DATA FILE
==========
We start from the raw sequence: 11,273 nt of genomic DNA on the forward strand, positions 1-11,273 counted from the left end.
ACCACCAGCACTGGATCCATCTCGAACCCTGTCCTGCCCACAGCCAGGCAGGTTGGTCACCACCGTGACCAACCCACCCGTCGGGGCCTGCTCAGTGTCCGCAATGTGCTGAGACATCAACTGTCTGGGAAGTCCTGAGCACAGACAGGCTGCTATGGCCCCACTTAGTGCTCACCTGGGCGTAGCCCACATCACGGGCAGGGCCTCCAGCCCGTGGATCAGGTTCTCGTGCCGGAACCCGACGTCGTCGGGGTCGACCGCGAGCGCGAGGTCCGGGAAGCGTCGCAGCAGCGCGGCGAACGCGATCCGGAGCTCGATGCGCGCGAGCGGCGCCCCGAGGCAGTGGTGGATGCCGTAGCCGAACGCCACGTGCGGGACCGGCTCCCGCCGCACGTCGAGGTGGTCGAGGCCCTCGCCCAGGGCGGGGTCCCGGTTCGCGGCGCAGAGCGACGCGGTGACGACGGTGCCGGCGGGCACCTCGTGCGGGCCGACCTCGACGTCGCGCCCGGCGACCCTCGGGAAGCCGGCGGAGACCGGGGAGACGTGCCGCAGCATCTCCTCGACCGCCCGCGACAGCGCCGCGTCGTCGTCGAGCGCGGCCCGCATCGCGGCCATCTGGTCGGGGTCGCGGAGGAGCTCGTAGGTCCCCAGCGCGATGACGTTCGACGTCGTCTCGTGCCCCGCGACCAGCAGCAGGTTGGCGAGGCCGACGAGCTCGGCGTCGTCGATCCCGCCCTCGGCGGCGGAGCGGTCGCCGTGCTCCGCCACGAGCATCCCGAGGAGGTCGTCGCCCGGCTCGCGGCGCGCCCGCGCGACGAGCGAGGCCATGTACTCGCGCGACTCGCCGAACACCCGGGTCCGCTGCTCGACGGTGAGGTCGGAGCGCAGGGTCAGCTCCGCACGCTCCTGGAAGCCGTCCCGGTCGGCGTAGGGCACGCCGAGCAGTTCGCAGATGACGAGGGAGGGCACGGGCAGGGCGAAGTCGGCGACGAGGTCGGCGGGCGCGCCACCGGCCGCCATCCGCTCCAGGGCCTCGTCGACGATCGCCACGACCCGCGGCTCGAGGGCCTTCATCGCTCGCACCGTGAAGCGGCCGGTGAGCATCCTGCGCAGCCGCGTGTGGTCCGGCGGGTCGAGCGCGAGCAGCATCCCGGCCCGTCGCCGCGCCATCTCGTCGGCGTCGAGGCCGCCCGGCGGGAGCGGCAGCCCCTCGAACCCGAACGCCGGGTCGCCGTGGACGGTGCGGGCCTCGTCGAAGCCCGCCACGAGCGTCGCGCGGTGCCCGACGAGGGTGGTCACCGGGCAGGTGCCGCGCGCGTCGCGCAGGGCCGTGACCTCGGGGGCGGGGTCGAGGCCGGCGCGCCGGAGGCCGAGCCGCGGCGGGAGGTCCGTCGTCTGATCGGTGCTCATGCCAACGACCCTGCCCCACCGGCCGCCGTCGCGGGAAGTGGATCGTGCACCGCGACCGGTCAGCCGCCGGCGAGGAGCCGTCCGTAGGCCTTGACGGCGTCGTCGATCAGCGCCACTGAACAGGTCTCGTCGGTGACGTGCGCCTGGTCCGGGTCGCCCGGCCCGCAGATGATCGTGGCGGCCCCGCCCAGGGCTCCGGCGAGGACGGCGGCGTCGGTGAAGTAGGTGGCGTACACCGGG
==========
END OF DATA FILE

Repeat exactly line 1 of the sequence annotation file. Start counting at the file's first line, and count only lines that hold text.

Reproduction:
We start from the raw sequence: 11,273 nt of genomic DNA on the forward strand, positions 1-11,273 counted from the left end.